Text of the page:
The wave that swept Verviers

Verviers, one of the towns devastated by the floods in Belgium, today looks like Mosul in the middle of war. It is Monday afternoon, five days have passed since the rising of the water, and in this municipality located in the east of the country, a step away from Germany, life in the neighborhoods affected by the flooding of the river Vesdre takes place in the streets . Everyone seems to be going from one place to another. There are volunteers delivering food and essential hygiene products next to the church. Children running around, on bikes or skates or playing soccer while avoiding the holes in the asphalt. Desperate adults who have barely slept and mount guards to prevent theft. People who shake their heads and say, “We have lost everything.” Cars circulate where they can. Piles of furniture, appliances, toys, and technology gadgets are crowded at the door of every house. They look like nightmare Ikea catalogs, run through a mud and grime washer. They also look like barricades in a war zone. It is as if the houses have vomited their insides. The stench when approaching these mountains sometimes becomes unbearable due to the macerated mixture of the water with the diesel from the boilers, a cocktail forged in the basements of the houses. Next to these mounds, the neighbors prepare dinner on barbecues.

Mohamed Abushab, 32, of Palestine, fans the flames of the coal as his children scamper around. “This is like war,” says Abushab, who knows this: he left Gaza for Europe seven years ago and claims that he survived 16 days in Libya feeding only on dates. “This is the jungle. The fucking jungle, ”adds María Alonso, a 48-year-old woman whose family of Asturian origin settled here in the sixties to work in the mines in the area.

The city of Verviers, located in the province of Liège, was a wool empire in the golden years of the industrial revolution, a thriving city of now empty manor houses, a cracked town hall with a palatial air and a great opera house today ruined. With the closure of the surrounding coal and steel industry, this city of 55,000 inhabitants has now become one of the poorest municipalities in the country that is home to European institutions. It has a population of foreign origin “very important and impoverished,” according to what one of the councilors of the City Council told this newspaper last October. At the time, the municipality was in the news for being one of the black holes of the EU coronavirus, with contagion rates that were around 3,900 cases per 100,000 inhabitants. More than 100 nationalities coexist in Verviers. Foreigners make up 12% of the population, a figure similar to that of the rest of the country, although it grows when Belgians of foreign origin are taken into account. And the unemployment rate exceeds 20%, more than double the Belgian average. The blow, now, has come with the rains. And, as on that occasion, the social situation is intertwined with natural causes to magnify their effects.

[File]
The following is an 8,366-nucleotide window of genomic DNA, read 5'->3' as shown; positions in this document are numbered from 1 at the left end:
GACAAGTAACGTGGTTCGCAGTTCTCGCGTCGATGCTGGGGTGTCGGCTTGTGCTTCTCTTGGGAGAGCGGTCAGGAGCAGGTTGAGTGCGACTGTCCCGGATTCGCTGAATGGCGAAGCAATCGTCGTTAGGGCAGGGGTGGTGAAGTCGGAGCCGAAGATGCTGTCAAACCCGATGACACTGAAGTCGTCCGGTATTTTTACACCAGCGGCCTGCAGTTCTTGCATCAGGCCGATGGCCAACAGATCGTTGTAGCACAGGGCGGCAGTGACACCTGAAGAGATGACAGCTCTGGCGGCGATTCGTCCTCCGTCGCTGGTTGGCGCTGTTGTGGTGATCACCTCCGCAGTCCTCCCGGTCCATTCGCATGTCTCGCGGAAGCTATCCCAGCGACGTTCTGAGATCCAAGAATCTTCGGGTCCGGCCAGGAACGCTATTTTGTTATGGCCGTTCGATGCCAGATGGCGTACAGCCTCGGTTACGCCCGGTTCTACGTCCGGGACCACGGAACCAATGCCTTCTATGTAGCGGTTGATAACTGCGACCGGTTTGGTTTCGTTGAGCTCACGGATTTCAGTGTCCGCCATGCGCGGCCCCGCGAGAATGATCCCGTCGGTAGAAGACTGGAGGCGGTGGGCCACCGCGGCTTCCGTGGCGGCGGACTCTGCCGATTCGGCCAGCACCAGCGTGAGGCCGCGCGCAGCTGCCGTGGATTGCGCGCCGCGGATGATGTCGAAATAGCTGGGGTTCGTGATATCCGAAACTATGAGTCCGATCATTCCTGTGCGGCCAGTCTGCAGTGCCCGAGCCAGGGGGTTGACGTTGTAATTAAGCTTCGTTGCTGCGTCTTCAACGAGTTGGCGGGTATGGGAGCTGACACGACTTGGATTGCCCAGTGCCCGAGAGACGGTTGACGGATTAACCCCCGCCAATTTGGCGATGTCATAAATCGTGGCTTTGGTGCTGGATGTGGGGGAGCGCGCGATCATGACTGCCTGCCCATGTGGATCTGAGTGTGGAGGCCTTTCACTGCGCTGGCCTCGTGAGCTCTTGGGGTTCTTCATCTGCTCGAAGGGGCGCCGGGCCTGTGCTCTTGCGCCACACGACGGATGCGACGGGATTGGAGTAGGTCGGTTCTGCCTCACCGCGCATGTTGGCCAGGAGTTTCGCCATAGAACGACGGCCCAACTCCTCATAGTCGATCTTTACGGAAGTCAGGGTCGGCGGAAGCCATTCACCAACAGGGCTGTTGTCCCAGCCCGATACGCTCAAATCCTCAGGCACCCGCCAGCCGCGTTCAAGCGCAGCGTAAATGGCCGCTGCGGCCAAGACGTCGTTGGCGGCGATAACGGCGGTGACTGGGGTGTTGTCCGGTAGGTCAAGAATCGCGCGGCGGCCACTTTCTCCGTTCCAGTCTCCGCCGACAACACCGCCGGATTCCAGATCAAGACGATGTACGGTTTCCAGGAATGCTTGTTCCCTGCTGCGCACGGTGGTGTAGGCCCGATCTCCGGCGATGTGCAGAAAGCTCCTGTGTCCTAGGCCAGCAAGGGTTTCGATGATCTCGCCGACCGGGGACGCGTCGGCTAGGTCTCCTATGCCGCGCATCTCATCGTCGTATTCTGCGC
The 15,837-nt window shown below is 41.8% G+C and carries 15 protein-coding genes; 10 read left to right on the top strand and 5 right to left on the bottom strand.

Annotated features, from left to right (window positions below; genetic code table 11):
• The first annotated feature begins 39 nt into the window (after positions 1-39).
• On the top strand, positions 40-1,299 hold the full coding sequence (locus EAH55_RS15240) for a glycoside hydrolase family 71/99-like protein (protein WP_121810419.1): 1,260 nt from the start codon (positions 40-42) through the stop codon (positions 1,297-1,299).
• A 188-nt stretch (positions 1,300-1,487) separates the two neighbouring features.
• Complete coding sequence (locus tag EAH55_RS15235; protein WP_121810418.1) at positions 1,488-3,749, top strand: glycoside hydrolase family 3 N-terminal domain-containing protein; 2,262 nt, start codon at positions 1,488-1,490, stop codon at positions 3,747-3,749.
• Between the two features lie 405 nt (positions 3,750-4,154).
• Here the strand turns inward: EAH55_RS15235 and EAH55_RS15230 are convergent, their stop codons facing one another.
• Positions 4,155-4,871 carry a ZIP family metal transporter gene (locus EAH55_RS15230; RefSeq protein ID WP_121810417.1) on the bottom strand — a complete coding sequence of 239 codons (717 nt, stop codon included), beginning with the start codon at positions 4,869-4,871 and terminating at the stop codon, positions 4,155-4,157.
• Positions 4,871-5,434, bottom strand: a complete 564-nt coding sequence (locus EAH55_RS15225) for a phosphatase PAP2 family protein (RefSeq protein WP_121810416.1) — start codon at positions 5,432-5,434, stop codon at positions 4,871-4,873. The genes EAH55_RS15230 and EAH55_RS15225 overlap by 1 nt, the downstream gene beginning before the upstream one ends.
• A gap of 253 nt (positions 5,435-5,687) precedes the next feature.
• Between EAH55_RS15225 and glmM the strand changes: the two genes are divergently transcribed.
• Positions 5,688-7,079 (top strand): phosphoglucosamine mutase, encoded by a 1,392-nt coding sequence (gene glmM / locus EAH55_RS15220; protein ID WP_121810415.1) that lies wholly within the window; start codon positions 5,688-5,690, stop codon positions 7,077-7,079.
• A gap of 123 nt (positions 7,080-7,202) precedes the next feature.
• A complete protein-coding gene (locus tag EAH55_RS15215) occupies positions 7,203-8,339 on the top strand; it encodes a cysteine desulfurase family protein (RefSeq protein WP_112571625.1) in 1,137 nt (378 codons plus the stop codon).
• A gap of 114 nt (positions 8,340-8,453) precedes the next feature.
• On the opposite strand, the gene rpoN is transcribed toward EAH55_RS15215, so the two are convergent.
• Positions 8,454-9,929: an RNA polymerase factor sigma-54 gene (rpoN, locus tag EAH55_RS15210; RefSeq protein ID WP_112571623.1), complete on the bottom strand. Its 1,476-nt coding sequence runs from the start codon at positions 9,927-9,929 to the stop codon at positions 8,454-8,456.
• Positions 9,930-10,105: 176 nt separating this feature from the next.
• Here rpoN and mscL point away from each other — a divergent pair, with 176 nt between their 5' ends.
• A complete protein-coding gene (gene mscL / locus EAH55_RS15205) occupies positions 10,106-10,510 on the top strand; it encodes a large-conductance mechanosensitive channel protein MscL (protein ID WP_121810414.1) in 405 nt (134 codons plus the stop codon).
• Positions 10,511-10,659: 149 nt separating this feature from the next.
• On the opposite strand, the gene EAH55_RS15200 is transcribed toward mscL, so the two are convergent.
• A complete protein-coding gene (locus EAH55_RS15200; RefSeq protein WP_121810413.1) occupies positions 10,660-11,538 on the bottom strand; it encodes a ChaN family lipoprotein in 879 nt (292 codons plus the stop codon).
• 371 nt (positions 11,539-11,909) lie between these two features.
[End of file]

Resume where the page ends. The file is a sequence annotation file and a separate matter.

The descriptions of Alonso, the woman of Asturian origin, seem to show a social powder keg about to explode. She is still traumatized by the screams of a woman who drowned during the turbulent hours of the onslaught of water. She was an elderly Moroccan woman who lived alone on a low floor in front of her house. His screams for help began at dawn. The neighbors tried to save her. They could not open the door due to the pressure of the flood. Those who were in the surrounding houses could hear the woman’s wailing until silence came: she had died. In Verviers, at least six people have died and a minimum of 20 remain missing, according to Maxime Degey, councilor for Works and Mobility of the municipality.

Alonso, like other residents of the affected areas, assures that the City Council received the warning from other municipalities that were up the course on time, but denounces that this alert was not transferred to them. The local authorities, on the other hand, assure that they did not receive any evacuation notice from the regional administration.

The walk along the Asturian road following the path of the river that overflowed seems to have been taken from one of the rings of hell. She goes on about how “the wave”, as she calls it, hit the houses; their descriptions are reminiscent of a tsunami. She bought her home three weeks ago. He wanted to go back to the neighborhood of his childhood. The water filled the basement and the ground floor.

Alonso walks through Verviers while pointing out the destroyed cars, there the family that was considering jumping from the terrace. It passes by an immense container of merchandise from who knows where stamped against a tree; a multi-ton bronze sculpture lies meters beyond, torn from its site. He reaches the tunnel where a plug of water and garbage was formed, and from which it is thought that corpses could come out. Firefighters work on pumping the water. The smell there is unbearable. It also stinks next to a Carrefour where looters still dwell. The lanterns are seen moving inside. When the water was gone, “the rats arrived,” says Alonso, referring to the thieves from whom they have to protect themselves at night.

It is already dark and in the areas devastated by the Vesdre they are still without light. It is time for barbecues and candles by the windows, to be able to see something in the dark. Despite the drama, a strange festive sensation, like a town in summer, floats in the atmosphere, with the children rampaging in the streets and the neighbors chatting with camaraderie. Alonso greets a volunteer firefighter, a boy who was jumping from window to window, like Spiderman, helping the neighbors in the worst of the flood. And that’s where another neighbor, who owns a restaurant, has just parked a load of freshly made pizzas in his trunk every night. When he sees it, Alonso sighs: “How good that solidarity works.”

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